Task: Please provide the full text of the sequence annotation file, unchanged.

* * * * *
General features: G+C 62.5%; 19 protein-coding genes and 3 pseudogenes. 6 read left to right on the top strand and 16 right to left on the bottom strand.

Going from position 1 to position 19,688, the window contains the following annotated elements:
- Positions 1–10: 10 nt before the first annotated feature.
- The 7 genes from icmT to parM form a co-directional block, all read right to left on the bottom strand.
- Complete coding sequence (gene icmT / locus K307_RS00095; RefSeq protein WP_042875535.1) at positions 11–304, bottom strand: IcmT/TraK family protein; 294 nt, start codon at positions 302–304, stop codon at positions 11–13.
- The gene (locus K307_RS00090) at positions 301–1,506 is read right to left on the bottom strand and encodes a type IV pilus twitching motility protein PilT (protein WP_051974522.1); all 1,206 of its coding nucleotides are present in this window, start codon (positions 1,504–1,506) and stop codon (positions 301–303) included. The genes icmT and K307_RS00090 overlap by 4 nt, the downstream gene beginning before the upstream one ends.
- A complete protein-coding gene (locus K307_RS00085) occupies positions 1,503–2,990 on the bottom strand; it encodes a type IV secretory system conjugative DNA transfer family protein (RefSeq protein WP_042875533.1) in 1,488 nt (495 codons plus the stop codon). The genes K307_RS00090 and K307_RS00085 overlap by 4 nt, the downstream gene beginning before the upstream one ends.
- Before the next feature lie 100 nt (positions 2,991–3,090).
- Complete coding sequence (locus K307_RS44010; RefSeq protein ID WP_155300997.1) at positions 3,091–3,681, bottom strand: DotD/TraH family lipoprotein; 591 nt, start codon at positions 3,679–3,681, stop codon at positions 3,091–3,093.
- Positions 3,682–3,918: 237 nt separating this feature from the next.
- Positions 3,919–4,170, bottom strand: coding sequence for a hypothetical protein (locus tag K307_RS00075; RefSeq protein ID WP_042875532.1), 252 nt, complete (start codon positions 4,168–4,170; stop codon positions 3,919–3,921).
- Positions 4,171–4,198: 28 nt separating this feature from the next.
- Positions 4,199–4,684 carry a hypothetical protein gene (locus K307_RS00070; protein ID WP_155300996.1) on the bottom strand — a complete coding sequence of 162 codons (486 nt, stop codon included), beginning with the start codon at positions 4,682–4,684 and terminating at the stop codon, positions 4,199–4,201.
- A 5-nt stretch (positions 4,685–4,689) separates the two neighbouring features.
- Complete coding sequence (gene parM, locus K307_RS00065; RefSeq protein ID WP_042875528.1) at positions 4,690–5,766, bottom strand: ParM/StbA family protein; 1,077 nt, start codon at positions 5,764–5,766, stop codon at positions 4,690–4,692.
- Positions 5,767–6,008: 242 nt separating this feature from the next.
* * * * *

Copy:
General features: G+C 62.5%; 19 protein-coding genes and 3 pseudogenes. 6 read left to right on the top strand and 16 right to left on the bottom strand.

Going from position 1 to position 19,688, the window contains the following annotated elements:
- Positions 1–10: 10 nt before the first annotated feature.
- The 7 genes from icmT to parM form a co-directional block, all read right to left on the bottom strand.
- Complete coding sequence (gene icmT / locus K307_RS00095; RefSeq protein WP_042875535.1) at positions 11–304, bottom strand: IcmT/TraK family protein; 294 nt, start codon at positions 302–304, stop codon at positions 11–13.
- The gene (locus K307_RS00090) at positions 301–1,506 is read right to left on the bottom strand and encodes a type IV pilus twitching motility protein PilT (protein WP_051974522.1); all 1,206 of its coding nucleotides are present in this window, start codon (positions 1,504–1,506) and stop codon (positions 301–303) included. The genes icmT and K307_RS00090 overlap by 4 nt, the downstream gene beginning before the upstream one ends.
- A complete protein-coding gene (locus K307_RS00085) occupies positions 1,503–2,990 on the bottom strand; it encodes a type IV secretory system conjugative DNA transfer family protein (RefSeq protein WP_042875533.1) in 1,488 nt (495 codons plus the stop codon). The genes K307_RS00090 and K307_RS00085 overlap by 4 nt, the downstream gene beginning before the upstream one ends.
- Before the next feature lie 100 nt (positions 2,991–3,090).
- Complete coding sequence (locus K307_RS44010; RefSeq protein ID WP_155300997.1) at positions 3,091–3,681, bottom strand: DotD/TraH family lipoprotein; 591 nt, start codon at positions 3,679–3,681, stop codon at positions 3,091–3,093.
- Positions 3,682–3,918: 237 nt separating this feature from the next.
- Positions 3,919–4,170, bottom strand: coding sequence for a hypothetical protein (locus tag K307_RS00075; RefSeq protein ID WP_042875532.1), 252 nt, complete (start codon positions 4,168–4,170; stop codon positions 3,919–3,921).
- Positions 4,171–4,198: 28 nt separating this feature from the next.
- Positions 4,199–4,684 carry a hypothetical protein gene (locus K307_RS00070; protein ID WP_155300996.1) on the bottom strand — a complete coding sequence of 162 codons (486 nt, stop codon included), beginning with the start codon at positions 4,682–4,684 and terminating at the stop codon, positions 4,199–4,201.
- A 5-nt stretch (positions 4,685–4,689) separates the two neighbouring features.
- Complete coding sequence (gene parM, locus K307_RS00065; RefSeq protein ID WP_042875528.1) at positions 4,690–5,766, bottom strand: ParM/StbA family protein; 1,077 nt, start codon at positions 5,764–5,766, stop codon at positions 4,690–4,692.
- Positions 5,767–6,008: 242 nt separating this feature from the next.